Cryptocurrency

60 Minutes to Interview the Man Who Paid 10,000 Bitcoins for Pizza in 2010

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If you’re a die-hard Bitcoin fan, then you probably know what May 22 signifies in the crypto world’s calendar. For those who don’t. it’s not the birthday of Satoshi Nakamoto or the day Bitcoin’s white paper was published. Far from it.

May 22 is “Bitcoin Pizza Day.” It was the day that a Bitcoin investor purchased pizza with the use of the currency for the very first time. Time sure has passed since then, and a lot of things have happened.

However, the man behind this milestone is set to tell his story. On Thursday, it was confirmed via a tweet that Laszlo Hanyecz, the man whose decision created Bitcoin Pizza Day, would be featured on 60 Minutes with Anderson Cooper. The interview will air on CBS on Sunday, May 19, 2019, by 7pm.

One now-very-shocking purchase

So, if you’ve not heard the story of Laszlo Hanyecz, don’t be dismayed. While it is a story about a mistake of incredible proportions, it should at least help you get your mind off the fact that Bitcoin has slipped back under the $8,000 mark. Hanyecz’s story is as dreadful as it is short. In the early days of Bitcoin, back when the asset was valued at less than one cent, he went on to purchase pizza with it.

Seems normal, doesn’t it? Well, here’s the kicker; to make his purchase, he had to spend 10,000 BTC tokens. Yes, it was 2010. At the time, the value of a single BTC token when the purchase was made was about 0.0041, which means that he ended up spending about $41 on his purchase. Also, given that this purchase was the first ever instance when Bitcoin as used to purchase pizza, it was celebrated as kind of a big deal.

If only Hanyecz knew the gravity of what he had done then. Well, now, he does. Bitcoin is trading for $7,285 a token at press time (per data from CoinMarketCap), which means that the value of the tokens he exchanged for pizza in 2010 would have been worth a staggering $72 million, at press time.

Now, do you feel better?

Should you Invest in Bitcoin

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We’ve been here before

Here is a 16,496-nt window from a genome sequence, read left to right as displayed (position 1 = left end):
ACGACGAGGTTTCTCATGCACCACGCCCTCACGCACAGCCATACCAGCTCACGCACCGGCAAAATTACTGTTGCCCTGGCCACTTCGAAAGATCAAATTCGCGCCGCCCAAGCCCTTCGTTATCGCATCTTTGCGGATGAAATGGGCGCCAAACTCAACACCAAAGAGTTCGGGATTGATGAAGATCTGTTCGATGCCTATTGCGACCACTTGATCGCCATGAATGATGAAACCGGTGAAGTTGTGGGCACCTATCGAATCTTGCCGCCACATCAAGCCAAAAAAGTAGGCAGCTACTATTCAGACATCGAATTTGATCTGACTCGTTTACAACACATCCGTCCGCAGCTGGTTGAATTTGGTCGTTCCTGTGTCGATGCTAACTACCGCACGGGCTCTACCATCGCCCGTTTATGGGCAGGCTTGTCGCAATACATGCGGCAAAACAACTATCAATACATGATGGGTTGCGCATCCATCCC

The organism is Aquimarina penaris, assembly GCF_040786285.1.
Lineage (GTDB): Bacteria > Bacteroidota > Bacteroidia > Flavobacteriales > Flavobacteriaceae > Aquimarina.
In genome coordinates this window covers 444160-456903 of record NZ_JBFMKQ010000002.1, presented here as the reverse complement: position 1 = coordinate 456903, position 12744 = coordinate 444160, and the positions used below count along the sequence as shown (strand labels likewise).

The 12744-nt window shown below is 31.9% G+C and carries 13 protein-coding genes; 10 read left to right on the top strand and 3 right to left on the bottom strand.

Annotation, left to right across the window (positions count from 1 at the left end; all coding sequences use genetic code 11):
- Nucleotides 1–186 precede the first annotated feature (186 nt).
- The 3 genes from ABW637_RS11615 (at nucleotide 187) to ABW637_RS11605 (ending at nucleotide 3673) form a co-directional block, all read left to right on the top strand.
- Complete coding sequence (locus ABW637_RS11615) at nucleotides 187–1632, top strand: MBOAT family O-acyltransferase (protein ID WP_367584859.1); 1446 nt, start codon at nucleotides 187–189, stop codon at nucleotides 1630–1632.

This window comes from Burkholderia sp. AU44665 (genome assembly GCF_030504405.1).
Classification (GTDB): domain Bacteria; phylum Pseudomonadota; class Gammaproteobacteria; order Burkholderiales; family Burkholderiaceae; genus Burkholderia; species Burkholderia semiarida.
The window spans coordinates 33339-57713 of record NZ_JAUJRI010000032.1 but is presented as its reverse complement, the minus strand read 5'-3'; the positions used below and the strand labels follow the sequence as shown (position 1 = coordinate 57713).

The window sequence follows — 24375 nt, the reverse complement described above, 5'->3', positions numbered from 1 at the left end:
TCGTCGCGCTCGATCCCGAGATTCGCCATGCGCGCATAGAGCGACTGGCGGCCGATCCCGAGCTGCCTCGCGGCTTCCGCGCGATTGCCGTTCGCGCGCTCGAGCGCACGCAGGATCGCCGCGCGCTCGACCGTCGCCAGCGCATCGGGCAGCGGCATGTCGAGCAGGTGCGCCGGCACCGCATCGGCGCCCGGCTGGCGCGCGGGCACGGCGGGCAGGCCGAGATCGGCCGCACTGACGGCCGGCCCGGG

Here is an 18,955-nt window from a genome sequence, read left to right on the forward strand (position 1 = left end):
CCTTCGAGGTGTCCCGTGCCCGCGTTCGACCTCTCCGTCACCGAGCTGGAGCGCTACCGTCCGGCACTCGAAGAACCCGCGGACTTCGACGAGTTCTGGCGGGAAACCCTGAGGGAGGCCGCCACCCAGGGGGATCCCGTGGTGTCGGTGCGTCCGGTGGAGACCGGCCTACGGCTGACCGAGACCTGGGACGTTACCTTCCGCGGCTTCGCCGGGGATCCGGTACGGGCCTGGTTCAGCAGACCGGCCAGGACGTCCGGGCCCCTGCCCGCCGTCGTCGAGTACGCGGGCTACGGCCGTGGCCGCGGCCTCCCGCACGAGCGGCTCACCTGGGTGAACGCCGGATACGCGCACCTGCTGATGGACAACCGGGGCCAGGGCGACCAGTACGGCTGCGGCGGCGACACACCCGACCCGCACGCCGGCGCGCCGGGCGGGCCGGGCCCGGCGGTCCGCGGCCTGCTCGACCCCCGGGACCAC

The truth is that this interview won’t influence the market in any way. Still, it’s a curious thing to get into the mind of the man who could have had a smashing fortune, but chose to spend it all on pizza. It’s almost reminiscent of the story of Ronald Wayne, the third co-founder of tech behemoth Apple Inc. Wayne founded Apple with Steve Jobs and Steve Wozniak, providing “mature supervision,” as well as documentation and mechanical engineering services for 10 percent of the company. He was instrumental in creating the first official Apple agreement and company logo, in 1976.

However, while Jobs and Wozniak had next to nothing, Wayne was the only partner with assets, and he worried that any debts incurred by the company would end up falling on him if the company went bankrupt. So, after less than 2 weeks working at Apple, he had his name removed and sold his stake his partners for $800. That stake would have been worth $80 billion.

Wayne did later claim in an interview with Business Insider that he didn’t regret selling his stake, as staying with Apple would have confined him to a life of “shuffling papers for the next 20 years.” Just another way of saving face. I don’t think he would mind shuffling those papers now if it means getting his stake back.

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Based in the UK, Jimmy is an economic researcher with outstanding hands-on and heads-on experience in Macroeconomic finance analysis, forecasting and planning. He has honed his skills having worked cross-continental as a finance analyst, which gives him inter-cultural experience. He currently has a strong passion for regulation and macroeconomic trends as it allows him peek under the global bonnet to see how the world works. jimmy@moneycheck.com


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